Apologies if my list made you choke or perhaps some just rolled their eyes at my sheer naivety, stuck as I am in the dark ages equating the use of this sort of technology with grand visions of e learning. However, I would say you need to get a grip. Some of the uses of technology on my list have only been very widely used in schools for 5-10 years. Take it from a history teacher, that is rapid change. Schools are inappropriate institutions to be at the forefront of technological innovation of any sort because for example, my primary role is to teach my students some history and politics not to road test every latest IT gimmick just in case it turns out to represent ‘the future’. The financial and learning opportunity cost of waves of failed initiatives is mammoth and our pupils deserve not to be experimented on, however noble the intention.

If applications of technology are genuinely useful they won’t need the hard sell from industry ‘thought leaders’, government diktat or a punitive observation or inspection regime to ensure adoption. I don’t remember any of my top ten fabulously useful tech applications being really forced on teachers (except maybe IWBs on those that don’t really need them). In fact if coercion is necessary one can safely say the applications are not that useful. I’m so tired of going on courses to hear people tell me that *their* vision of what technology *should* achieve *must* be adopted in the name of progress. If a significant proportion of the staff and student body seem to be dragging their heels, not using that wonderful ipads as they should, perhaps it would be better to assume those uses are more trouble than they are worth, not that users lack vision. Some of the practices I have been told make universal ipad use in schools worthwhile are pitiful.

I think the saddest irony is that there is no reason to doubt that tech could continue to totally transform my practice and thus my students’ classroom experience. There are lots of great uses in different subjects. However, while energy is endlessly expended developing ‘solutions looking for problems’ who is actually identifying and really working on the real problems that tech can address?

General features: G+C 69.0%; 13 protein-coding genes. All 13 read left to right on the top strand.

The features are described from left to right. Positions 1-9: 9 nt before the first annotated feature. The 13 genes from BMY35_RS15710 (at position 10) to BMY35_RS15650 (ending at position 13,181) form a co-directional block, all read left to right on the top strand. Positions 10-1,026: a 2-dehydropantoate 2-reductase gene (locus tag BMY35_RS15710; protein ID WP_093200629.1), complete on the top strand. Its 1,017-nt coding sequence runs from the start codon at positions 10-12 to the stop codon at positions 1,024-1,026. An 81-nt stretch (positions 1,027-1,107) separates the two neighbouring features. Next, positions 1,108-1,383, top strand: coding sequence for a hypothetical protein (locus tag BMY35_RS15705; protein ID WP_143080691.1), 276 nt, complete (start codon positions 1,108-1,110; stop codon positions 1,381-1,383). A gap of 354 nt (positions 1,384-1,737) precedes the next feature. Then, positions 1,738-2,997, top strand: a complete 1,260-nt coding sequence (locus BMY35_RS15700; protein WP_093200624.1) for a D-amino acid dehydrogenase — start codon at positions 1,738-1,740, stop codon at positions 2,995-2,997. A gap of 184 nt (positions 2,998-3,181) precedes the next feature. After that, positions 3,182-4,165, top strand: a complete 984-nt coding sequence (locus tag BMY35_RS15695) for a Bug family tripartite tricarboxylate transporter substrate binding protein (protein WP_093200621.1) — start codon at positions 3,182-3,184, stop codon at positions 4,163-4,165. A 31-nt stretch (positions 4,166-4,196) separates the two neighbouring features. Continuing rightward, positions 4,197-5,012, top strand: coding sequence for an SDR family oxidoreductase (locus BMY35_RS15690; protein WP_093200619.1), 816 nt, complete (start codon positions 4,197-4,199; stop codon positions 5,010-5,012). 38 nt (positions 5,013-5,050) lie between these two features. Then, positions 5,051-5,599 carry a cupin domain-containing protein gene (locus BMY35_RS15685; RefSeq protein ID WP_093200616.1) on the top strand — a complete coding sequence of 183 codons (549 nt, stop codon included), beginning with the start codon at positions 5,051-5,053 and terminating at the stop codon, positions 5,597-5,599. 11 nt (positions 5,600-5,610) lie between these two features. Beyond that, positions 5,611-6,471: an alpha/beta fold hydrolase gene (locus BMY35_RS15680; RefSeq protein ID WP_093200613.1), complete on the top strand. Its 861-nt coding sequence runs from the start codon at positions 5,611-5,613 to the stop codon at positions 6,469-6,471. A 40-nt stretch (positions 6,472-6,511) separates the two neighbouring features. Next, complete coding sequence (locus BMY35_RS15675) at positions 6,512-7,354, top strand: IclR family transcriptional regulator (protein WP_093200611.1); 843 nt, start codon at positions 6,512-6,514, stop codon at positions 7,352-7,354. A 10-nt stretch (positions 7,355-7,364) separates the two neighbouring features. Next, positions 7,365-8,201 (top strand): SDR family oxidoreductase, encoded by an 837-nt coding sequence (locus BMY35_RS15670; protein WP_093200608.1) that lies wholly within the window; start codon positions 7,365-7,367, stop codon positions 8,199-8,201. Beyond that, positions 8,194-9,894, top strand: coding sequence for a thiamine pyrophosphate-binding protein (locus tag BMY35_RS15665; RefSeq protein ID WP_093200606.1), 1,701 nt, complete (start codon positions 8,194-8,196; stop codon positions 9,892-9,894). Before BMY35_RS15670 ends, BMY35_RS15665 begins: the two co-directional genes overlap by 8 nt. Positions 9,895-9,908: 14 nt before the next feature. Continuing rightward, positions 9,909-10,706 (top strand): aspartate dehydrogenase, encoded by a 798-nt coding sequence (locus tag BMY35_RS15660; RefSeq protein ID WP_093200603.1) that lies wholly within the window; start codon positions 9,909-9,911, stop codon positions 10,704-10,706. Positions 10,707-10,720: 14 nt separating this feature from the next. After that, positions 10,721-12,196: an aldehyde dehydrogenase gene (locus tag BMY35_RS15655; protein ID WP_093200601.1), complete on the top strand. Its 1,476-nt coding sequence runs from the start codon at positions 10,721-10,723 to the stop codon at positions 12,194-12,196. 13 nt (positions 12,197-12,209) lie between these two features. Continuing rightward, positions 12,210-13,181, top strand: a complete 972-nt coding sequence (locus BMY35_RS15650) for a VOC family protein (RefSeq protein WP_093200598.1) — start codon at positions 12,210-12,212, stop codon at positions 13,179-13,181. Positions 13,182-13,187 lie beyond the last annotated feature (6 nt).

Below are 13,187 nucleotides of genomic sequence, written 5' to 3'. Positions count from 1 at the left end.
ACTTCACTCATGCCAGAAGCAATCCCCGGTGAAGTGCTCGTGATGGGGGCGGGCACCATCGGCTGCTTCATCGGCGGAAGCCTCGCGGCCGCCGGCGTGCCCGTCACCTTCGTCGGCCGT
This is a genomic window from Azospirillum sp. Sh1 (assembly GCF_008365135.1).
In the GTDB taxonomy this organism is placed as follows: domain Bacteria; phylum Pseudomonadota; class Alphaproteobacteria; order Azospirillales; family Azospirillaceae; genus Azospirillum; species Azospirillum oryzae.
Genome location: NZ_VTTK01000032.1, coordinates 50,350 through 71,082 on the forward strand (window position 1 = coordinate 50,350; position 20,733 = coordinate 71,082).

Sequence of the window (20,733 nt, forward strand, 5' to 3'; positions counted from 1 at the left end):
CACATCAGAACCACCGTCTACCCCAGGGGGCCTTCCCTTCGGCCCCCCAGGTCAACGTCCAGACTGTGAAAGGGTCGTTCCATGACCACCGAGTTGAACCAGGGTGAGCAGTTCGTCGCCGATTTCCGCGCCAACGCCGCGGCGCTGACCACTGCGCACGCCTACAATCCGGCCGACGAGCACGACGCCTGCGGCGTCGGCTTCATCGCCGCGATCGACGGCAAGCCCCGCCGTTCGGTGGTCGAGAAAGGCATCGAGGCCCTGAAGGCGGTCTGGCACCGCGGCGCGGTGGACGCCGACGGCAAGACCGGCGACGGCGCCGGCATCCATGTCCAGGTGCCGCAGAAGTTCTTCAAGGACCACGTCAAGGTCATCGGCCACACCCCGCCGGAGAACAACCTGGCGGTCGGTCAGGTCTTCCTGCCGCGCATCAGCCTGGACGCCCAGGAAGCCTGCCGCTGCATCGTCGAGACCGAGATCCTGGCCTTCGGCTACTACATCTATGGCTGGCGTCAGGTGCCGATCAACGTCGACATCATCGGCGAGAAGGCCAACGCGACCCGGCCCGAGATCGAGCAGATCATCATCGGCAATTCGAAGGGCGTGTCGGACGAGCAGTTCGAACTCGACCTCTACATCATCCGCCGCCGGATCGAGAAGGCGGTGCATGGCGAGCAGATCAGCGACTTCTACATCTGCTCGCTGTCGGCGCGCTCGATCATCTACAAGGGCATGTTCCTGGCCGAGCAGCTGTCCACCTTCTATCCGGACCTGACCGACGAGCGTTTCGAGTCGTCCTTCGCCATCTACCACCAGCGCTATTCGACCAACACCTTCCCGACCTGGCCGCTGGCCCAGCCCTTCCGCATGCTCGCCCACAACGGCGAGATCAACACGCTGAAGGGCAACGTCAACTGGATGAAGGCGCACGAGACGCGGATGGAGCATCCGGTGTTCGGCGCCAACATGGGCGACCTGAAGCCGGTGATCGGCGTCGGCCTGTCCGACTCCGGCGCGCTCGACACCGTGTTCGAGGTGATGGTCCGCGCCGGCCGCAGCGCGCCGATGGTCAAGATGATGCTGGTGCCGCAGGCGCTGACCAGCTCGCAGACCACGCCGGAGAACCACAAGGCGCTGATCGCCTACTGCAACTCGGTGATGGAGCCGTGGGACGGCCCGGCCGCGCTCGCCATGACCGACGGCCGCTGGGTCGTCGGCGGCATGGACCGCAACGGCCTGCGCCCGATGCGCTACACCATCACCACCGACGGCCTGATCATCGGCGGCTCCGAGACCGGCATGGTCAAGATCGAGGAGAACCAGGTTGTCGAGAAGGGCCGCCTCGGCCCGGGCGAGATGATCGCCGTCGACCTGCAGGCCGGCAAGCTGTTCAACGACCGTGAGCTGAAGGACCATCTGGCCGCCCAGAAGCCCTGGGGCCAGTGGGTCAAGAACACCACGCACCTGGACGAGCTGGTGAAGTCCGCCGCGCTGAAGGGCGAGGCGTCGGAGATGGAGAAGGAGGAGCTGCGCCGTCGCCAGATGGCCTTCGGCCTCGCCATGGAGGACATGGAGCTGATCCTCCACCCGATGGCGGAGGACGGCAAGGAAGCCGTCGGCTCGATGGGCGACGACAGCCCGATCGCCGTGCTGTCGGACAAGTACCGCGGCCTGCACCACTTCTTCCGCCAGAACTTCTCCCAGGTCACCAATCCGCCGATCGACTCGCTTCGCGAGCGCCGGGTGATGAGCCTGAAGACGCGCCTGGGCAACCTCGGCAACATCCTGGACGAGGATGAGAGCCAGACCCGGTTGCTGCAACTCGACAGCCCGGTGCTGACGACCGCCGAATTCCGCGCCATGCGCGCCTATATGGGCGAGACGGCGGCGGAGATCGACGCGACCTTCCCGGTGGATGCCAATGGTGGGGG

7 thoughts on “Technology has transformed my teaching!

  1. Agree with everything you have said here, even that I find IWBs a nuisance. Generally however technology adds great value.

    Nice post, thank you.

  2. I am sorry to disagree. I am about to write a post (when teacher workload allows) about how technology has not helped us. Two examples to politely challenge you…email can create more issues than if we dint fire off that quick query etc / or keep checking it. I am trying to discipline myself to just look once at the beginning of the day and once at the end. Although group email can be a good thing it often creates confusion and also once a person receives too many emails they become regarded as a kid of spam. A second example is reports. Remember a little later than you describe when we had to write three sentences on a slip. True there were rewrites and the task of collation BUT wordprocessing has made three sentences look small and has increased the expectation to write more. Online systems has meant that in some schools there are about three tiers of proof reading, each manger trying to justify their job eg insisting on a comma when the phrase is fine with or without. Report writing takes me much longer these days (and yes I have heard of cut and paste). I only speak for myself but I am guessing you are about to have a lively debate

      1. I don’t really disagree with you on any of the points you make. I think the drawbacks you point out are very real and that these changes have genuine drawbacks as well as benefits. I tried to list areas where I think benefits outweigh drawbacks but I have plenty of sympathy with the points you raise.

Leave a Reply

Fill in your details below or click an icon to log in: Logo

You are commenting using your account. Log Out / Change )

Twitter picture

You are commenting using your Twitter account. Log Out / Change )

Facebook photo

You are commenting using your Facebook account. Log Out / Change )

Google+ photo

You are commenting using your Google+ account. Log Out / Change )

Connecting to %s